U.S. stocks fell for the week, giving the Standard & Poor’s 500 Index its first decline since August, amid concern that budget fights in Washington could lead to a government shutdown and slow the economic recovery.
Morgan Stanley and Goldman Sachs Group Inc. dropped at least 3.9 percent for the week, pacing losses among financial shares. J.C. Penney Co. dropped 30 percent after lowering its year-end liquidity forecast. Lennar Corp. and KB Home each climbed 2 percent as earnings topped analyst estimates and data showed new-home sales increased in August. Nike Inc. (NKE) gained 6.2 percent as earnings were boosted by North American sales.
The S&P 500 declined 1.1 percent to 1,691.75 for its first weekly drop since Aug. 30. The benchmark gauge is poised for a quarterly gain of 5.3 percent, its third straight three-month advance. The Dow Jones Industrial Average lost 192.85 points, or 1.3 percent, to 15,258.24.
“All eyes are on Washington right now,” said Jim Russell, chief equity strategist for U.S. Bank Wealth Management in Cincinnati. He helps oversee $112 billion. “This will increasingly be a negative headwind for consumer confidence, business confidence, and therefore will probably slow the economy to some degree should a lack of agreement persist.”
The U.S. Senate voted to finance the government through Nov. 15 after removing language to choke off funding for the health-care law, putting pressure on the House to avoid a federal shutdown set to start Oct. 1. The vote sets up a weekend of negotiating and brinkmanship that could continue until spending authority expires on Sept. 30.
“I don’t think either the bond or the stock market has fully priced in an actual government shutdown,” Sam Wardwell, an investment strategist at Pioneer Investments in Boston, said in a phone interview. His firm manages about $217 billion.
A shutdown of the U.S. government would reduce fourth-quarter economic growth by as much as 1.4 percentage points depending on its length, according to economists at Moody’s Analytics Inc.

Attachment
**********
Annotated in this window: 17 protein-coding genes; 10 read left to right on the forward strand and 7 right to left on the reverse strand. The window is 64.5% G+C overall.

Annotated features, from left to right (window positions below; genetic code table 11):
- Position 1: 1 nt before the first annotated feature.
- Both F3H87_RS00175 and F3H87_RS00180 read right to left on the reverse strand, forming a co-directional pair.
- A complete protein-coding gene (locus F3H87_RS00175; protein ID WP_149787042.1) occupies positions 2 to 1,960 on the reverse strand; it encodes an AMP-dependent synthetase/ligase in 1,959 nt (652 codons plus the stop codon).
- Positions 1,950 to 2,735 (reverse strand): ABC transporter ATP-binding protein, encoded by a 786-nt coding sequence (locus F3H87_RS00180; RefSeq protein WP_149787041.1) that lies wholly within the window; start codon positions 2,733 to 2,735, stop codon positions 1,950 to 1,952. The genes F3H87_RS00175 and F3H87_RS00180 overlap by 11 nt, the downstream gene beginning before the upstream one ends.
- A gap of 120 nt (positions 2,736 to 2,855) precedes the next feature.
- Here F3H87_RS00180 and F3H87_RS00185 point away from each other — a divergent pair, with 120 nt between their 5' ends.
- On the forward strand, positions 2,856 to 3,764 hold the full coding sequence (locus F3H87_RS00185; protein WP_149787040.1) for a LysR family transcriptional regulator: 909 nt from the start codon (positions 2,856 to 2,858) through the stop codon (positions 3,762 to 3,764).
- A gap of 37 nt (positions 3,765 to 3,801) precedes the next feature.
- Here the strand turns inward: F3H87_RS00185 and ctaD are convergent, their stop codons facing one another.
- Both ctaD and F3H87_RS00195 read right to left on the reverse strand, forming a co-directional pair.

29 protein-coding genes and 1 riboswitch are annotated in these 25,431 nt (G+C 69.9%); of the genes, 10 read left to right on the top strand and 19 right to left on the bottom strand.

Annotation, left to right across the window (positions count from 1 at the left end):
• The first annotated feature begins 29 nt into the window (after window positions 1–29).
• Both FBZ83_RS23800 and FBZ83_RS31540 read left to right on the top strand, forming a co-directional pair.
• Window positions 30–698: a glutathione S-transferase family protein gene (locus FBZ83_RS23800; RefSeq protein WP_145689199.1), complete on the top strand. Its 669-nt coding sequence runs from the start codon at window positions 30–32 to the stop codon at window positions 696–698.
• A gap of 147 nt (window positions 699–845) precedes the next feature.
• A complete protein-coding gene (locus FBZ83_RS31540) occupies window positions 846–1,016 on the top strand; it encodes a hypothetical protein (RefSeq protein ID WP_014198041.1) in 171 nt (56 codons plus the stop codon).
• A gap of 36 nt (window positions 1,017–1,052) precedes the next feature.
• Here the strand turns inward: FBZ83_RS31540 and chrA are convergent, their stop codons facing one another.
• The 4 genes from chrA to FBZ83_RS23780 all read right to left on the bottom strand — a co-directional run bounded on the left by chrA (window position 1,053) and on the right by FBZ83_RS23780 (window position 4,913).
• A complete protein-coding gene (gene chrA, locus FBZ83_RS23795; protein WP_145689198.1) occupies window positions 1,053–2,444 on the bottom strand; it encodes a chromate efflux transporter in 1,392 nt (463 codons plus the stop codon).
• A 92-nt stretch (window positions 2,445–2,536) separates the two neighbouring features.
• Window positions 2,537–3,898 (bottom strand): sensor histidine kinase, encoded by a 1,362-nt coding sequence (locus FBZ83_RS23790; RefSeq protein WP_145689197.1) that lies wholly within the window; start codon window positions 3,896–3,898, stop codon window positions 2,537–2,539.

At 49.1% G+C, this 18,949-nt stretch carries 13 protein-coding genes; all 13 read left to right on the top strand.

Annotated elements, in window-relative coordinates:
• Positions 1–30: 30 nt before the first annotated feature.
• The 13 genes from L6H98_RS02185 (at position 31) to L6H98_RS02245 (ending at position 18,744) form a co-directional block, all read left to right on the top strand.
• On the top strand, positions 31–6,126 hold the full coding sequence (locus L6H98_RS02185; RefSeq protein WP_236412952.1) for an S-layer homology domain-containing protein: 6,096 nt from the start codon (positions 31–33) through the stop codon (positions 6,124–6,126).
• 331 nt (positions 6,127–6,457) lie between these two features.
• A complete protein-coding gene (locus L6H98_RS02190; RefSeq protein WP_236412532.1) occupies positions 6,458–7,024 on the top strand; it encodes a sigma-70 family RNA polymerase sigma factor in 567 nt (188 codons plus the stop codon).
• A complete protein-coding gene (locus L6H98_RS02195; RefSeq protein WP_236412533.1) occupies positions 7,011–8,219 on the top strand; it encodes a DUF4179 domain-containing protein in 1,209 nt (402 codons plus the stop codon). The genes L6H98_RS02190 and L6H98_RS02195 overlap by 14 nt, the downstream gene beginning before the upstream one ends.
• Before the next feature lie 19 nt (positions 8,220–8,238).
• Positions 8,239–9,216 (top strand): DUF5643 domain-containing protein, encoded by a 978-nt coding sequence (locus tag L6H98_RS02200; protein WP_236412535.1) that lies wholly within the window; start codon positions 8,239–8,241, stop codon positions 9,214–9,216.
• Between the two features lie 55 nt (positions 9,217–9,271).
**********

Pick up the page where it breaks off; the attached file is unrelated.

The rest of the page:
The economy expanded at a faster pace in the second quarter from the previous three months, data during the week showed, with gross domestic product rising at a 2.5 percent annualized rate. Other reports showed Americans unexpectedly filed fewer claims for unemployment benefits, while an index of consumer confidence dwindled to a five-month low in September as Americans’ views on the economy dimmed.
Investors have been watching economic reports to help determine whether growth is sufficient for the Federal Reserve to begin cutting bond purchases at its next meeting in October. The Federal Open Market Committee said on Sept. 18 it would not yet begin scaling back its $85 billion monthly bond buying program, pushing equity indexes to a record high. Fed Chairman Ben S. Bernanke said it will begin tapering when economic data shows a stronger U.S. recovery.
The week featured comments from several Fed regional bank presidents. Fed Bank of New York President William C. Dudley said budget battles in Washington are among the risks to the outlook and he wants to see more momentum in the economy before paring the pace of the central bank’s bond buying.
His Atlanta counterpart Dennis Lockhart said monetary policy should focus on creating a more dynamic economy, while Fed Bank of Dallas President Richard Fisher said the central bank harmed its credibility with the decision last week.
The Fed will take the first step in reducing its monthly bond purchases in December, according to 59 percent of 41 economists in a Sept. 18-19 survey.
“The FOMC’s decision to postpone tapering on the back of weaker-than-forecast economic data creates a challenging investing environment,” Trevor Mottl, Susquehanna Financial Group LLLP’s New York-based head of derivatives strategy, wrote in a Sept. 23 note to clients. “On one hand equities should benefit from the additional stimulus, but the prospect of tapering at the October or December meeting may result in a choppy, range-bound equity market.”